Despite the devastating effect of this overfishing on the west coast and the blatant disregard that the Americans have shown Canadian sovereignty, the federal government has done little to change this situation. In fact, the plan that the federal government has put in place is woefully inadequate.

If anything it does more to hurt the majority of B.C. fishers than help them, indeed the Mifflin plan named after the former Liberal fisheries minister actually punishes Canadians because it forces B.C. fishers to choose one specific zone to fish and allows licence staffing.

The Mifflin plan has been an ecological and sociological disaster. Internationally it has been proven that fisheries work when they are community based. However, what is the federal government doing? The federal government has undercut the community in favour of mega-companies that care more for the bottom line than for the preservation of our environment and our coastal communities. It edges out the fishers who live and work and raise their families in these communities and who have a real vested interest in the preservation of salmon stocks.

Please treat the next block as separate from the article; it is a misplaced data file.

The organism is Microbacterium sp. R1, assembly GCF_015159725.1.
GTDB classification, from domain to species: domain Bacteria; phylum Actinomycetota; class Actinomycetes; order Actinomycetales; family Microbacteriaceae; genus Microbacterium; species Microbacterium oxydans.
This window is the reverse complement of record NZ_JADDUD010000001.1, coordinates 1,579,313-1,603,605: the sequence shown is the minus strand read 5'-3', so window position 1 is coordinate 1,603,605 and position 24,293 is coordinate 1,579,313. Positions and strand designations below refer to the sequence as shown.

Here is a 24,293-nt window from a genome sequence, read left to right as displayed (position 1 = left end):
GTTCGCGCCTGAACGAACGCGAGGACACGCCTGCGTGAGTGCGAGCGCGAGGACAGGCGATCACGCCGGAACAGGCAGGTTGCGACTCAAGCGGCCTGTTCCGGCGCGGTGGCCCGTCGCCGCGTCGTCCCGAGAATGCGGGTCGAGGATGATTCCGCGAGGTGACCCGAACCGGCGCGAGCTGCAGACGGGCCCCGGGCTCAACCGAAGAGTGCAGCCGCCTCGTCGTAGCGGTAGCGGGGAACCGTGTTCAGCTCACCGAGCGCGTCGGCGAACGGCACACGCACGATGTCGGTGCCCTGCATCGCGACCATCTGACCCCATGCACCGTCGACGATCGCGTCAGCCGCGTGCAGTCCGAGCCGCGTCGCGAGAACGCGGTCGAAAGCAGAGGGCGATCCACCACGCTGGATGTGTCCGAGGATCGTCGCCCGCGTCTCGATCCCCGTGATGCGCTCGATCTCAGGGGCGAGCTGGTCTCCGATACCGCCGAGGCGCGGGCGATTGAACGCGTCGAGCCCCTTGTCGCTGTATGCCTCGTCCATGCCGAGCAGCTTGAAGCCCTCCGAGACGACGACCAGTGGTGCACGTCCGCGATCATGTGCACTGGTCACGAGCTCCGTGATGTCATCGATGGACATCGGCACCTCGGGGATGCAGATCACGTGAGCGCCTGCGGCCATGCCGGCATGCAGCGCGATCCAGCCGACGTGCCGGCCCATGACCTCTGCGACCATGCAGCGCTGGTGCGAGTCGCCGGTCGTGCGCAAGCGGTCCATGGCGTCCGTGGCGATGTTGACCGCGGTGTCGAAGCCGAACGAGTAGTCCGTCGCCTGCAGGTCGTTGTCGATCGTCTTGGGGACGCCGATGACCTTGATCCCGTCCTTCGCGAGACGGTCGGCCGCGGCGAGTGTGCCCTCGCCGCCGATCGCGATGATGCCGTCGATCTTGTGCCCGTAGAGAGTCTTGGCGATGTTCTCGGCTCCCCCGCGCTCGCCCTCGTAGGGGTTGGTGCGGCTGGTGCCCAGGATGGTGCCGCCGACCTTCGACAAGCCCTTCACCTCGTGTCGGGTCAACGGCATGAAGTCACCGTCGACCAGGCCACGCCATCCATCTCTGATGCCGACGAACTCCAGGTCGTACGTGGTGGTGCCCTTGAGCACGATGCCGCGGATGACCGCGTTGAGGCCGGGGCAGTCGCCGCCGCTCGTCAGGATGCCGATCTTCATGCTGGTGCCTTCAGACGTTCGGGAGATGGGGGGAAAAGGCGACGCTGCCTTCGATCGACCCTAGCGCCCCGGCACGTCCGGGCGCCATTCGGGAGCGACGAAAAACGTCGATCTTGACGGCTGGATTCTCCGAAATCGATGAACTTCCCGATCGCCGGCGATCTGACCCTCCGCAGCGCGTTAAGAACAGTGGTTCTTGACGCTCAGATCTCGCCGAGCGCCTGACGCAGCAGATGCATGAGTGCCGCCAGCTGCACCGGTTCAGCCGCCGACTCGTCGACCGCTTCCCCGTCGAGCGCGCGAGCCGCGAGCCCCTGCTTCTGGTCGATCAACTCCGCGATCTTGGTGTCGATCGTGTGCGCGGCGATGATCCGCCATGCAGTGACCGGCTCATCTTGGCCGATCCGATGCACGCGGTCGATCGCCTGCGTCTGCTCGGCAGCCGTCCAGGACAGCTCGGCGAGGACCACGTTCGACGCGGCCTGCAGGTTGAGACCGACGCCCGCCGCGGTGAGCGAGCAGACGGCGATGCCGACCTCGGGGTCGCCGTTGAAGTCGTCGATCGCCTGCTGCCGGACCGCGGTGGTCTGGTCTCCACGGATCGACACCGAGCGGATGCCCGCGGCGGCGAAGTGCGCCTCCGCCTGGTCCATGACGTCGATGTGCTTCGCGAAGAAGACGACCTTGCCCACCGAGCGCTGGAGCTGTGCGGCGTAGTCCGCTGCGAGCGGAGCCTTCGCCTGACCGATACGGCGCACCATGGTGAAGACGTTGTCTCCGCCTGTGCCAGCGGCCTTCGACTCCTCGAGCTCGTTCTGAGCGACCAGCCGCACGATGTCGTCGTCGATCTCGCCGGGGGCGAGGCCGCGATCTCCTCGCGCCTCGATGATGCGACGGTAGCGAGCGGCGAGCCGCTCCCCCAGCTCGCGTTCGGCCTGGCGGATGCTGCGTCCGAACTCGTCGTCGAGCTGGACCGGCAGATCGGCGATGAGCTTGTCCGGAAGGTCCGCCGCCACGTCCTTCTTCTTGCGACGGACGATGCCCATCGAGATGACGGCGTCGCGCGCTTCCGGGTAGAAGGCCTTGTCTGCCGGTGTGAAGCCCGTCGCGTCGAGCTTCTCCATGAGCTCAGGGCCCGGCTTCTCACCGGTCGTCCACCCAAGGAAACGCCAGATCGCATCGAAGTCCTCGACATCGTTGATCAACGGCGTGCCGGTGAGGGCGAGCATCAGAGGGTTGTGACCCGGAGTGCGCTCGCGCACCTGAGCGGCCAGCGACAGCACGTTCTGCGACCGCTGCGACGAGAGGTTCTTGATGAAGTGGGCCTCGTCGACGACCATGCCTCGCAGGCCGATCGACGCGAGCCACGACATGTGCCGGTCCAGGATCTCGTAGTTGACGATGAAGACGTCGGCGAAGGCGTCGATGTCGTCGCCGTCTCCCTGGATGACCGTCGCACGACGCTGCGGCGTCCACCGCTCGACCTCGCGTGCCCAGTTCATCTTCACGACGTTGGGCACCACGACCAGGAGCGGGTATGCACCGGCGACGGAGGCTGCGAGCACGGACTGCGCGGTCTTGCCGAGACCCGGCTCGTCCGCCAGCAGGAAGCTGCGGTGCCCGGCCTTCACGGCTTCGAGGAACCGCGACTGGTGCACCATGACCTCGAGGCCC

Simply put, the Mifflin plan has been a disaster in Atlantic Canada. It has been a disaster in western Canada and it has been a disaster for all of Canada. Even the promises that have been made about transitional funds have been a disaster.

The federal government had promised $30 million to the transitional funds for community fisheries development program. In a meeting with the president of the fishers union in B.C., Mr. John Radosevic, I was told that the people involved in that transitional plan are still waiting to have an answer from the federal government as to whether there will be multi-year funding.

My colleague, the member for Burnaby—Douglas, who is the critic for the west coast fisheries for our party, raised this in the House on October 1. What did the minister say? He said be patient.